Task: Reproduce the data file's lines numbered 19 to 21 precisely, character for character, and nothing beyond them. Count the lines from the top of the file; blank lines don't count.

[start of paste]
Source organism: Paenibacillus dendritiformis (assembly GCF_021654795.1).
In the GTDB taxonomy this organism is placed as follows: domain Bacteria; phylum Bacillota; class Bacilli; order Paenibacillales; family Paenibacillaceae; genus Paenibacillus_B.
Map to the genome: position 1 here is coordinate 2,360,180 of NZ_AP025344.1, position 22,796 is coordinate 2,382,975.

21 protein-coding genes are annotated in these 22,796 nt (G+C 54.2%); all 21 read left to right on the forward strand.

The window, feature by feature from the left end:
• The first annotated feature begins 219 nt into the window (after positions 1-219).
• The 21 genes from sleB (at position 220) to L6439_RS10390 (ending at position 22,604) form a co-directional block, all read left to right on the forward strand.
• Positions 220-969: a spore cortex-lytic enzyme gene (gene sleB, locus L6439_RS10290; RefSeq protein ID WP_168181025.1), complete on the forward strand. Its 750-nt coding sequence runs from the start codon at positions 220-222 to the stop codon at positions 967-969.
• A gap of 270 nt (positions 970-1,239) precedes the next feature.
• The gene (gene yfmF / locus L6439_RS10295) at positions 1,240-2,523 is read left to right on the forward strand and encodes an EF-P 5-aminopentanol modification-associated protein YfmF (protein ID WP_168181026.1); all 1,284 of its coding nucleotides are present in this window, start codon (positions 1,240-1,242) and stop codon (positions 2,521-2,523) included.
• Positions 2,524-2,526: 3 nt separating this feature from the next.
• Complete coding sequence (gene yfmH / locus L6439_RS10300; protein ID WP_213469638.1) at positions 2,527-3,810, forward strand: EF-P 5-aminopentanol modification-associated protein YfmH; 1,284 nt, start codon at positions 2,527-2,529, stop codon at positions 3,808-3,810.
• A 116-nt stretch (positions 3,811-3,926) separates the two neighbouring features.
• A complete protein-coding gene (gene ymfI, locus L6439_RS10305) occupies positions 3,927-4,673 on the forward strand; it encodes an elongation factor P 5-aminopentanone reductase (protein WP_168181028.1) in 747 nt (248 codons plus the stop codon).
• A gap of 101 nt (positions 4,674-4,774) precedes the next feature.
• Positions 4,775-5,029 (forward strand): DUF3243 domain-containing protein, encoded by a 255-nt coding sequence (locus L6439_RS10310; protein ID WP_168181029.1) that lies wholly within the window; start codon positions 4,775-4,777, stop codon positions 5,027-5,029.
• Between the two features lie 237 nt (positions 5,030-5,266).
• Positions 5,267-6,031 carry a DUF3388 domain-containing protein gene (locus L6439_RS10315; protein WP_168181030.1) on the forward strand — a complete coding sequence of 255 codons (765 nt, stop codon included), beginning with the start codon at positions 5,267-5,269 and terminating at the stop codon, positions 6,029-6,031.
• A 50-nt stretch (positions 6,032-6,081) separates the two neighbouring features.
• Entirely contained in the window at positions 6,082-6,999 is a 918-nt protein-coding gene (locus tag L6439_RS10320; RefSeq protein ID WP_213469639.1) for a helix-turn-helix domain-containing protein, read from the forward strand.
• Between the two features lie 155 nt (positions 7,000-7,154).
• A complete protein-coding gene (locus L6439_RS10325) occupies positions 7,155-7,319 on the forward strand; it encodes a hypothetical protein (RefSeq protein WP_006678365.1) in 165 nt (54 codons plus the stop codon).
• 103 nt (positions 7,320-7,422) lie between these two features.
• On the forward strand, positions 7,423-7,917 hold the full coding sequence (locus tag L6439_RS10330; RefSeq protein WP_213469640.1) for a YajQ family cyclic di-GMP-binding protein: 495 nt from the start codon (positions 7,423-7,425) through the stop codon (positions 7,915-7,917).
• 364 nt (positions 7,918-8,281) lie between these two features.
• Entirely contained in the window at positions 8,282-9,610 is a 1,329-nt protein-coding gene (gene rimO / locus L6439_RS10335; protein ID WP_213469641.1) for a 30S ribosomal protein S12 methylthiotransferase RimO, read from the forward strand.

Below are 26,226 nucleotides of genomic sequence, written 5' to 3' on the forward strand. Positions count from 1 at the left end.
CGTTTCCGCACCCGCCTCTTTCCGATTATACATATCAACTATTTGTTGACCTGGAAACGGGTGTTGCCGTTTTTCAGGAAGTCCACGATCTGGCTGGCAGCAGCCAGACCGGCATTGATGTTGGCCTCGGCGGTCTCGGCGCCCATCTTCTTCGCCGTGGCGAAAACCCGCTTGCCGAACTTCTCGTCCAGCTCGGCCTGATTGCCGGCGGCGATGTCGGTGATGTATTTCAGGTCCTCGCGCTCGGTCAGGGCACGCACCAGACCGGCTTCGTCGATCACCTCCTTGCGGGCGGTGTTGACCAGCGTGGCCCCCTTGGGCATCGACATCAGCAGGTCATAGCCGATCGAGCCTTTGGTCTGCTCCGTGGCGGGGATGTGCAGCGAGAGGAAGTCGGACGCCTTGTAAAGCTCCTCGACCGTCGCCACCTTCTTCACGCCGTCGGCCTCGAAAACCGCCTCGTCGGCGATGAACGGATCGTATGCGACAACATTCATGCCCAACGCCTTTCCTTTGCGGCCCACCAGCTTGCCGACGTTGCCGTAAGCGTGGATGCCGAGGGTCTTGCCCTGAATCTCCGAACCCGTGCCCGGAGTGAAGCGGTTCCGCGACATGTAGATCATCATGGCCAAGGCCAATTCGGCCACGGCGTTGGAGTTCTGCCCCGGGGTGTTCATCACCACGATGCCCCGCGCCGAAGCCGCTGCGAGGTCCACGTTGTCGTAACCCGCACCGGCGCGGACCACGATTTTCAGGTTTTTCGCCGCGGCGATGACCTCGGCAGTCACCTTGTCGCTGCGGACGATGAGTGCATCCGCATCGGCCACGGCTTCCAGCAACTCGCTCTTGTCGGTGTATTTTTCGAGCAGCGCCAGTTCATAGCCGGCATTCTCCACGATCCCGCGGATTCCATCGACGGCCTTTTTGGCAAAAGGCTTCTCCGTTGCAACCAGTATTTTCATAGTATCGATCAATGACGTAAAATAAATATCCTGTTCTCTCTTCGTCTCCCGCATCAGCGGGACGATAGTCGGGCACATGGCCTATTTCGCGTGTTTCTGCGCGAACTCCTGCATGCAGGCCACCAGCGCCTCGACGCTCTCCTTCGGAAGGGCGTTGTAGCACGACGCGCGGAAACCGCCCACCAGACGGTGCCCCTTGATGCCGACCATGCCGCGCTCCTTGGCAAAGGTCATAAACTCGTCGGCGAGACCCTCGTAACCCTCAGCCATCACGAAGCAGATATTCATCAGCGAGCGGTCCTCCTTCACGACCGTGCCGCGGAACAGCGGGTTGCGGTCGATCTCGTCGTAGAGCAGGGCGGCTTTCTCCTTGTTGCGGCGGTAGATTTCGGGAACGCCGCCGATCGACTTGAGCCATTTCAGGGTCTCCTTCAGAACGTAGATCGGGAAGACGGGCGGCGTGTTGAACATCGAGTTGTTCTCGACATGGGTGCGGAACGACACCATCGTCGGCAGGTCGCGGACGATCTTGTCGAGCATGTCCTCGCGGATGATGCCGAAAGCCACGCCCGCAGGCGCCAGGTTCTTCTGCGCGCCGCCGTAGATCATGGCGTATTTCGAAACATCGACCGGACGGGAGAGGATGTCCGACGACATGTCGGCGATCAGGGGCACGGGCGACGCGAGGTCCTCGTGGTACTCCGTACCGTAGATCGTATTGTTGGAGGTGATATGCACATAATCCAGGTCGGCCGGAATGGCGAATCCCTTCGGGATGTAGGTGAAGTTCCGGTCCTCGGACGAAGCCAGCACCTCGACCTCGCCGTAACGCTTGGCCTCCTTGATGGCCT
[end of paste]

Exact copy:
• A 50-nt stretch (positions 6,032-6,081) separates the two neighbouring features.
• Entirely contained in the window at positions 6,082-6,999 is a 918-nt protein-coding gene (locus tag L6439_RS10320; RefSeq protein ID WP_213469639.1) for a helix-turn-helix domain-containing protein, read from the forward strand.
• Between the two features lie 155 nt (positions 7,000-7,154).